MENU
Progarchives, the progressive rock ultimate discography
Progarchives, the progressive rock ultimate discography

SEVEN WIDOWS

Believe

Neo-Prog


From Progarchives.com, the ultimate progressive rock music website

Believe Seven Widows album cover
3.91 | 38 ratings | 3 reviews | 29% 5 stars

Excellent addition to any
prog rock music collection


Write a review
Buy BELIEVE Music
from Progarchives.com partners
Studio Album, released in 2017

Songs / Tracks Listing

1. Widow I
2. II
3. III
4. IV
5. V
6. VI
7. VII

Lyrics

Search BELIEVE Seven Widows lyrics

Music tabs (tablatures)

Search BELIEVE Seven Widows tabs

Line-up / Musicians

- Lukasz Ociepa / vocals
- Mirek Gil (Collage) / lead guitar
- Przemas Zawadzki / bass guitar
- Robert "Qba" Kubajek / drums
- Satomi / violin, keyboards

Releases information

Format: CD, Vinyl, Digital
October 25, 2017

Thanks to mbzr48 for the addition
Edit this entry

BELIEVE MP3, Free Download (music stream)


Open extended player in a new pop-up window | Random Playlist (50) | How to submit new MP3s
No MP3/Stream available for this artist.
Collaborate with Progarchives.com, learn how to submit new MP3s.

Buy BELIEVE Seven Widows Music


No release results - showing artist results instead
This Bread Is Mine (Ltd. Digipak)This Bread Is Mine (Ltd. Digipak)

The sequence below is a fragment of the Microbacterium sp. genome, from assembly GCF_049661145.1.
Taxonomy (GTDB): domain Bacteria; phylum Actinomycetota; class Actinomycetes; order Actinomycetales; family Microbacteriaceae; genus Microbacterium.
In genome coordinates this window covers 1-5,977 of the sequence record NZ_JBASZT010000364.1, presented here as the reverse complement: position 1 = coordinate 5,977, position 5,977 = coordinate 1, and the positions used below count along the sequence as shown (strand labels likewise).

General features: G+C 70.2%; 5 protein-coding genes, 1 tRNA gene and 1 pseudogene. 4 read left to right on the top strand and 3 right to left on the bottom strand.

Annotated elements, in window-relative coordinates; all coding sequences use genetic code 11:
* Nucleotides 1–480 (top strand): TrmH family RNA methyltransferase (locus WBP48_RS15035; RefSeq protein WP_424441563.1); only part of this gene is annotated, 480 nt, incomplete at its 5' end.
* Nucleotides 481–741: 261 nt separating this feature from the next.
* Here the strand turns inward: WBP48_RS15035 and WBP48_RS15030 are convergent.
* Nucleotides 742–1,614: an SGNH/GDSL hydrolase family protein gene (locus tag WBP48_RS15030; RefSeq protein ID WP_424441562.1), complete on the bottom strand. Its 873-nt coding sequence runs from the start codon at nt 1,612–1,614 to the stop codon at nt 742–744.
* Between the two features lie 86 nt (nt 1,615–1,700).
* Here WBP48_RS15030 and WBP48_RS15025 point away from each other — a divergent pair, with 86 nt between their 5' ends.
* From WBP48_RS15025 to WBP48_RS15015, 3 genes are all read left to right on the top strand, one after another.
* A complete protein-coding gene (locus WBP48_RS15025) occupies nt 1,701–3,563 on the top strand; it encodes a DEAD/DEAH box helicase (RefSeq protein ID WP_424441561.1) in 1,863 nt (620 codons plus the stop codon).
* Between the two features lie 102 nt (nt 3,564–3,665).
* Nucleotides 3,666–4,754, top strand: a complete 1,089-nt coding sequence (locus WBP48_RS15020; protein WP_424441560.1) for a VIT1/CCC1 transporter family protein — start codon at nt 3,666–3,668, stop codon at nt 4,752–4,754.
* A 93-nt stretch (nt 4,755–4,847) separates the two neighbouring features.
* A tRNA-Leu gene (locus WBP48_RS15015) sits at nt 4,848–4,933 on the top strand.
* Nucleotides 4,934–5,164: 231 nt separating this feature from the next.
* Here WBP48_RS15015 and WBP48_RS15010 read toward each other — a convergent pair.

Import
METAL MIN2 2009
Audio CD$16.25
$16.82 (used)


More places to buy BELIEVE music online Buy BELIEVE & Prog Rock Digital Music online:

BELIEVE Seven Widows ratings distribution


3.91
(38 ratings)
Essential: a masterpiece of progressive rock music(29%)
29%
Excellent addition to any prog rock music collection(55%)
55%
Good, but non-essential (11%)
11%
Collectors/fans only (0%)
0%
Poor. Only for completionists (5%)
5%

BELIEVE Seven Widows reviews


Showing all collaborators reviews and last reviews preview | Show all reviews/ratings

Collaborators/Experts Reviews

Review by kenethlevine
SPECIAL COLLABORATOR Prog-Folk Team
5 stars It's been a turbulent 5 years for premier Polish neo prog group BELIEVE. A return to the fold of original vocalist Tomek Rozycki was announced to replace Karol Wr√??√?¬≥blewski, while the precursor group COLLAGE was reformed, though they have yet to issue anything more than a few videos. As events unfolded, Tomek was superseded by Lukasz Ociepa, who sounds like a more tortured version of Rozycki, at times recalling his performances on the band's debut. The first fruits of the new lineup's efforts are now unveiled in the form of "Seven Widows", an anguished antonym to Rick Wakeman's "Six Wives". As a successor to the very disappointing "The Warmest Sun in Winter", which saw the band lapse into formulaic neo prog and largely eschew the delicate counterpoint of Satomi's violin, this fresh release would be an achievement if it merely retrenched the formulas of prior incarnations. While aspects of COLLAGE, early BELIEVE and even SATELLITE are all in evidence, "Seven Widows" is Mirek Gil's most coherent opus to date.